“The majority of the players in the Indian dairy market are the cooperative federations, and the presence of international players is relatively low,” Mahendru says. “International players like Groupe Lactalis SA and Danone have started to enter into the dairy market but are yet to capture major shares in segments such as milk, cheese, etc.”
According to TechSci Research, drinking (fluid) milk in India, which holds the majority market share among dairy products, is projected to grow at a compound annual growth rate (CAGR) of more than 9 percent from 2016-2021 in value terms. India’s butter market also is projected to grow at a CAGR of around 9 percent, while the cheese market is expected to have a CAGR of more than 20 percent during 2016-2021.
“Value-added dairy products such as butter and cheese have tremendous growth in the country given the change in consumer preferences and change in lifestyle and increasing inclination toward Western food products,” Mahendru says.
TechSci Research reports that overall, the dairy products market in India experienced a CAGR of around 5 percent in value terms from 2011-2015 and is forecast to have a CAGR of more than 7 percent from 2016-2021.
“The dairy products market in India is witnessing a tremendous change due to increasing emphasis on the nutritional value of dairy products,” Mahendru says. “Introduction of value-added dairy products, changing consumption patterns, growing penetration of international players, etc. are fueling growth of the dairy products market in India.”
Despite its projected growth, Mahendru says India’s cheese market is largely untapped. Demand for cheese is projected to increase as a result of rising disposable income, changing food preferences, high urbanization and other factors. Cheese also is a major ingredient in Western foods such as pizzas and pastas that are gaining popularity.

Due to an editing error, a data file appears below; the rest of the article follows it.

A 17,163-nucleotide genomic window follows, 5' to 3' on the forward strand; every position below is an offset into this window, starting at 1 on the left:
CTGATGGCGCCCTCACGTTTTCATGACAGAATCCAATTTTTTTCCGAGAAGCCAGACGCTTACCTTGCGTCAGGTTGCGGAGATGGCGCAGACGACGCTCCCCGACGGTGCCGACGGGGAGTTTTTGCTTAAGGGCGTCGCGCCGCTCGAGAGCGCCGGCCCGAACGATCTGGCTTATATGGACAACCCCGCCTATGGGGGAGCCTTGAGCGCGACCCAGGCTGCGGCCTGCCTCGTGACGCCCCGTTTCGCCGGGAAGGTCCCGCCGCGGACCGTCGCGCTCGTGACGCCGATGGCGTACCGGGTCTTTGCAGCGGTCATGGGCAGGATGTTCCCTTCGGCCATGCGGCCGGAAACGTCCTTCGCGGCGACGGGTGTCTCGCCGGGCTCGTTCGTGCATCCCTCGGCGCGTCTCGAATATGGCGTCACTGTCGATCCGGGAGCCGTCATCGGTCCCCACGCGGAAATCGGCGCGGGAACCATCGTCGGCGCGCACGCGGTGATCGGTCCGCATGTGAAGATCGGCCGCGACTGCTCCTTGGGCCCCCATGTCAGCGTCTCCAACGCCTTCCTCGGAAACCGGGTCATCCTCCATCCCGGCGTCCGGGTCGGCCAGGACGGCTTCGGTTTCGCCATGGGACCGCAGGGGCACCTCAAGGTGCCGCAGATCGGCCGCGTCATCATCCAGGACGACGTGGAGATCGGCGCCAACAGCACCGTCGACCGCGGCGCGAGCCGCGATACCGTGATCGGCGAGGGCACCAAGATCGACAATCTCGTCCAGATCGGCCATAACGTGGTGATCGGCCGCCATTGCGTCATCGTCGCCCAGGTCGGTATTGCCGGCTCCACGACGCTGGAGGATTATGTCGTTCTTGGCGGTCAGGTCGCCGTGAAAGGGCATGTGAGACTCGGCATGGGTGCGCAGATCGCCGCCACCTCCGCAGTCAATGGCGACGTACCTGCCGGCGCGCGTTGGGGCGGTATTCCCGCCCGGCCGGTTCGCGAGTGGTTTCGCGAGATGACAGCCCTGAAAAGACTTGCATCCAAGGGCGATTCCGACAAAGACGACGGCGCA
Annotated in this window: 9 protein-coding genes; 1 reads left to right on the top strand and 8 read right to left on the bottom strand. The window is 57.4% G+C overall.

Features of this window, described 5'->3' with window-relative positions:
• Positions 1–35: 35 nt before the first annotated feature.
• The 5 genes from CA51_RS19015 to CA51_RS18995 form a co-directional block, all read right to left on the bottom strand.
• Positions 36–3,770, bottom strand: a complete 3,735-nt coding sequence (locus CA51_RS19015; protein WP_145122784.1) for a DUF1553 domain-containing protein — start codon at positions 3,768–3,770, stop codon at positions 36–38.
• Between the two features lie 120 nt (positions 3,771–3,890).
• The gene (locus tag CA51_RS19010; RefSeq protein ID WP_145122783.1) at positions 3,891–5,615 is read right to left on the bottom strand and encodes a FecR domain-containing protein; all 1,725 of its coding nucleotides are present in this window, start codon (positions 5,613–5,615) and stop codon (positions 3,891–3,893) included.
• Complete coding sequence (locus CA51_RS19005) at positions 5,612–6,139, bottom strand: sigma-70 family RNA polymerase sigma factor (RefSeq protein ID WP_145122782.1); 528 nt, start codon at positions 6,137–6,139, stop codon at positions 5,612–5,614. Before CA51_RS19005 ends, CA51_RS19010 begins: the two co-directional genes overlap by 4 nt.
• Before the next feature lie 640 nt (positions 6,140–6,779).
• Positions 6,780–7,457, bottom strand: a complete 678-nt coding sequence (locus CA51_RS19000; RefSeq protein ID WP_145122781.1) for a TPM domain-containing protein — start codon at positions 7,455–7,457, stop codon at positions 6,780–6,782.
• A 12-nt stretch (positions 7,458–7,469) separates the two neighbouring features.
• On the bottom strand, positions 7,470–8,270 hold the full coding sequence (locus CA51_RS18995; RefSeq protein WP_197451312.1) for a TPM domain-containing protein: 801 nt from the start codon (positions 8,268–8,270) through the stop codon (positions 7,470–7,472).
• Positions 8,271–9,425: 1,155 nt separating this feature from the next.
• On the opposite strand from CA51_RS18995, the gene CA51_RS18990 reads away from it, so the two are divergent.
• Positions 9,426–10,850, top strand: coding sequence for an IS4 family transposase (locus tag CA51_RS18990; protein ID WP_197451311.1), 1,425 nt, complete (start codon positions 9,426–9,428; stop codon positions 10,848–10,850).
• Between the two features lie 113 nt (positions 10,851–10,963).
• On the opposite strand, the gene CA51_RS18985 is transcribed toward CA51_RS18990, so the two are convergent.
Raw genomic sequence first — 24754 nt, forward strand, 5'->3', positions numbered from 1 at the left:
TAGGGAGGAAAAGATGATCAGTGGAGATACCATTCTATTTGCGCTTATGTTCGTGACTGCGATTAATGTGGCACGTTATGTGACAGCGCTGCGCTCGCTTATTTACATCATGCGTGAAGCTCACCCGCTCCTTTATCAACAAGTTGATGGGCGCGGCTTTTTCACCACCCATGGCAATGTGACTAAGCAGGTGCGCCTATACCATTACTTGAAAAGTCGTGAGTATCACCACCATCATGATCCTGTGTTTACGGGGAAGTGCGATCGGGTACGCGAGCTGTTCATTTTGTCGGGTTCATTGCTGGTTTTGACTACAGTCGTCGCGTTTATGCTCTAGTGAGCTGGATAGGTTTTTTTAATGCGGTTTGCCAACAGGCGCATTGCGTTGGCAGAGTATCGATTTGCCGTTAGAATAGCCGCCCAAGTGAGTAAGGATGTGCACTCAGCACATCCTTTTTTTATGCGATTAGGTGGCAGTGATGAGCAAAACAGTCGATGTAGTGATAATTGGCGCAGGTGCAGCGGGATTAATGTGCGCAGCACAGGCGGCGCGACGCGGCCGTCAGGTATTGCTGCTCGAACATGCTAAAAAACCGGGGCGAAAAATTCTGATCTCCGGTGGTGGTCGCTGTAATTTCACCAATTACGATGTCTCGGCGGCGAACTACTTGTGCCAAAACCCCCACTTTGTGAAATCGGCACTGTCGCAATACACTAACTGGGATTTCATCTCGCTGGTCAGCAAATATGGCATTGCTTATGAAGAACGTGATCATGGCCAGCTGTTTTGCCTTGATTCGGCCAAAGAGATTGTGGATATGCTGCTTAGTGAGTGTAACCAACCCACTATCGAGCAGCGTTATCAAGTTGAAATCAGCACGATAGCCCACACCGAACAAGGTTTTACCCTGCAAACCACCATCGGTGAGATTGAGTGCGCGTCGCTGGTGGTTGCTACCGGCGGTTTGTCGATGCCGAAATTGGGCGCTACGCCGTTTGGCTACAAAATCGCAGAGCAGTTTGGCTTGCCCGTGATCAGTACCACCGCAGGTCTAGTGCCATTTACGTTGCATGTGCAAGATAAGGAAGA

The major types of cheeses produced in India include Mozzarella, goat cheese and flavored Gouda cheeses such as chili, basil, pepper and garlic, Mahendru says. The highest demand is for Mozzarella and Gouda, he adds.
• Imports and exports
Dairy exports from India are in-demand but not significant due to high domestic consumption, Mahendru says. However, skim milk powder exports are emerging as India’s largest segment after its government lifted bans on exporting this product. Overall, India exported more than $60 million worth of dairy-related products in 2014-2015, according to TechSci Research.
“Prices of milk and value-added dairy products are lower as compared to other exporting nations due to low labor costs and huge production, resulting in growing demand, especially from the Middle East, Southeast Asia and South Asia,” Mahendru says. “Pakistan, Afghanistan and Bangladesh are a few of the major importers of dairy products from India.”
The United States does not export dairy products to India due to sanitary and phytosanitary (SPS) requirements imposed by India since 2003. According to the 2016 National Trade Estimate Report published by the Office of the U.S. Trade Representative (USTR), India insists on religious and cultural grounds that dairy products be derived from animals that have never received any non-vegetarian feeds. Despite reaching agreement on many issues during talks that began in 2010, India declined a U.S. offer to certify that dairy cattle were fed 100-percent vegetarian diets for up to 90 days prior to production, impeding progress on dairy exports.
The United States and India restarted technical discussions on animal health issues, including dairy, in 2015, and USTR says the United States will continue to seek market access for U.S. dairy products in India during ongoing discussions.